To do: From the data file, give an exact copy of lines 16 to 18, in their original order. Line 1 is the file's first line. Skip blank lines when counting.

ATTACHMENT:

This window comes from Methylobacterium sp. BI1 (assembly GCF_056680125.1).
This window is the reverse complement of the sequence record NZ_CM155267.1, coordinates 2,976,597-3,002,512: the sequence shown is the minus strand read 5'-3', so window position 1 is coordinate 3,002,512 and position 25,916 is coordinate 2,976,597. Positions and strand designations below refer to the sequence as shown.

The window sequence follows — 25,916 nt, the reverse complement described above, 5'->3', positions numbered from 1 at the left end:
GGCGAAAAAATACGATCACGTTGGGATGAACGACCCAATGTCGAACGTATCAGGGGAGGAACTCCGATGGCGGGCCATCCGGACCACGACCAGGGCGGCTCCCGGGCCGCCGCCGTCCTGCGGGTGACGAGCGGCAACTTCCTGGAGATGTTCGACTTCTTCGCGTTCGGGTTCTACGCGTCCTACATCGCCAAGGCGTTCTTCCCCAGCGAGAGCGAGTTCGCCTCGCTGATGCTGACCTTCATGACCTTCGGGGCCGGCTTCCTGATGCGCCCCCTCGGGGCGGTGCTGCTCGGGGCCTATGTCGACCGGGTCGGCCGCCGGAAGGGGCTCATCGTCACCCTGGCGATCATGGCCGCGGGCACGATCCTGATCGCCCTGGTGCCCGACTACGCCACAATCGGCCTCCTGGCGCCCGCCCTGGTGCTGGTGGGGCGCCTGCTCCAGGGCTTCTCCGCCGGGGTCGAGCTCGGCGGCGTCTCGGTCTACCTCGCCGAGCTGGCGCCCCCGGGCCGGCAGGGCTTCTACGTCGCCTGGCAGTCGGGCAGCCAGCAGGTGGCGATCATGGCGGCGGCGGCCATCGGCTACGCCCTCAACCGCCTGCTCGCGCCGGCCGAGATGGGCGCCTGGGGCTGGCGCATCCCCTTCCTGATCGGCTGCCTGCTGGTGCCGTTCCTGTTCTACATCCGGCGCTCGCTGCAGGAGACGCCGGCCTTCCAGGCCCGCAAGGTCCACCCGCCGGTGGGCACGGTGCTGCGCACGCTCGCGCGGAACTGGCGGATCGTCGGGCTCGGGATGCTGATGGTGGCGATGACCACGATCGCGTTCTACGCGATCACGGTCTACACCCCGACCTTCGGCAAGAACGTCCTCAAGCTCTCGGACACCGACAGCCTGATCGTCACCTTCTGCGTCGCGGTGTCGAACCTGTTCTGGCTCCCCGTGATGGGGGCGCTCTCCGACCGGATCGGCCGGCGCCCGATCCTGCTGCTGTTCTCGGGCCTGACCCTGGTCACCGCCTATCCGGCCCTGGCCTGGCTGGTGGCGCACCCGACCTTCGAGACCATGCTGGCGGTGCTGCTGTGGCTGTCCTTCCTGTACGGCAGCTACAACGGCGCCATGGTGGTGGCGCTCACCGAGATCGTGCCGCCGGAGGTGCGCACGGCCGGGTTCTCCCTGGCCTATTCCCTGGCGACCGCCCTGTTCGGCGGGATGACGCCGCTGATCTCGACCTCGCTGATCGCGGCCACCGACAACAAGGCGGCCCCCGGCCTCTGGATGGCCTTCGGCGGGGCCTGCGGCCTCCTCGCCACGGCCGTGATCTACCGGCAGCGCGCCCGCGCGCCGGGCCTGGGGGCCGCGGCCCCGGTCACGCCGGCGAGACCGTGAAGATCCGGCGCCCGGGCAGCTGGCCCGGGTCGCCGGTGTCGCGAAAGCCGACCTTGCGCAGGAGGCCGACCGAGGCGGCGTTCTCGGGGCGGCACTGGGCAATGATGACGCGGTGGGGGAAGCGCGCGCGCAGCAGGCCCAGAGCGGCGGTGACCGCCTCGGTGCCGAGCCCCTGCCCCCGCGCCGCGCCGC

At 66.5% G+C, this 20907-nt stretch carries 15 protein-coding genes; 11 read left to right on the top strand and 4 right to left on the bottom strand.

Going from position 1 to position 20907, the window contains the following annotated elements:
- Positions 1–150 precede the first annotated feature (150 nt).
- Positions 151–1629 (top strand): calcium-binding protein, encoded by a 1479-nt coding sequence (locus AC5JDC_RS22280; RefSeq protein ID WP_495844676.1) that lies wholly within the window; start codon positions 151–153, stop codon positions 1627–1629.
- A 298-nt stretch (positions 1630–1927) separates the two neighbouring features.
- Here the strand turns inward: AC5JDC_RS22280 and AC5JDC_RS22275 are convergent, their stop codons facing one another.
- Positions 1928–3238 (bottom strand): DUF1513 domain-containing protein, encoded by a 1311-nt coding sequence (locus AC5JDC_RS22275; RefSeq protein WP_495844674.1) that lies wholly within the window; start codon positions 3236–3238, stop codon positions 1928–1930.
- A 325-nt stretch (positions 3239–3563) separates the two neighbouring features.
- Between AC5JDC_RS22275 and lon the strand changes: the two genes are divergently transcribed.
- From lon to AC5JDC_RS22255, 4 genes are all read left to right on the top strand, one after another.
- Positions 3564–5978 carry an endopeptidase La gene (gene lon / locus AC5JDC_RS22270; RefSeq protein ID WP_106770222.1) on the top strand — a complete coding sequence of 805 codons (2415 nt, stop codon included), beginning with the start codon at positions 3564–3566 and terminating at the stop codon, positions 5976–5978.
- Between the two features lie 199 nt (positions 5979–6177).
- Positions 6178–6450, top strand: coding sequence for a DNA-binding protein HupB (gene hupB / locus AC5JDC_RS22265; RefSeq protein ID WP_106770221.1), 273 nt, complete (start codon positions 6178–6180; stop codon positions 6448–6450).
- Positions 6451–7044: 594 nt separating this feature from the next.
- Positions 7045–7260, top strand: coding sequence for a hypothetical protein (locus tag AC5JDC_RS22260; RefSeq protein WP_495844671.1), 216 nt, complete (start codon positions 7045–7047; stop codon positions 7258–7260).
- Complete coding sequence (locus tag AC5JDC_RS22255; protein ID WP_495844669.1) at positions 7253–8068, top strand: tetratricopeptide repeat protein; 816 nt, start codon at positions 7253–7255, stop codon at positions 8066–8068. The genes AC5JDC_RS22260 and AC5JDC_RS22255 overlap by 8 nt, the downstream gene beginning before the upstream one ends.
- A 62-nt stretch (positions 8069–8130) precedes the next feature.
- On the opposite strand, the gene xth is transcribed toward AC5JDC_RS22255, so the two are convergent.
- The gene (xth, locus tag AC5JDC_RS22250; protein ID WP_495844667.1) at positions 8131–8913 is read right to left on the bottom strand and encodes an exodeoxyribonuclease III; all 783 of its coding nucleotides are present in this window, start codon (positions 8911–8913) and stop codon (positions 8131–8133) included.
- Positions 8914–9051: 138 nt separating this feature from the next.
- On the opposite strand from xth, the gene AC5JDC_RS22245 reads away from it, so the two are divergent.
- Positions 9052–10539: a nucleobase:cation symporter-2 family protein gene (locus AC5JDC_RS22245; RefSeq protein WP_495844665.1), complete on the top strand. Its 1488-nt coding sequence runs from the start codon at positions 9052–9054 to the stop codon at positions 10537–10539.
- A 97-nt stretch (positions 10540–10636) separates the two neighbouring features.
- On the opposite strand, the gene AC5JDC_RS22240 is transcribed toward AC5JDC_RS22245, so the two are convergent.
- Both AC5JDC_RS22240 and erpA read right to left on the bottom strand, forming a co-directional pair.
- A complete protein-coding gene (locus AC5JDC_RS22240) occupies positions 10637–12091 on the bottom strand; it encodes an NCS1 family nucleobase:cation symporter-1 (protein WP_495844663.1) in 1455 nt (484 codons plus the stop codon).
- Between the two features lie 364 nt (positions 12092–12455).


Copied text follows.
- Between the two features lie 199 nt (positions 5979–6177).
- Positions 6178–6450, top strand: coding sequence for a DNA-binding protein HupB (gene hupB / locus AC5JDC_RS22265; RefSeq protein ID WP_106770221.1), 273 nt, complete (start codon positions 6178–6180; stop codon positions 6448–6450).
- Positions 6451–7044: 594 nt separating this feature from the next.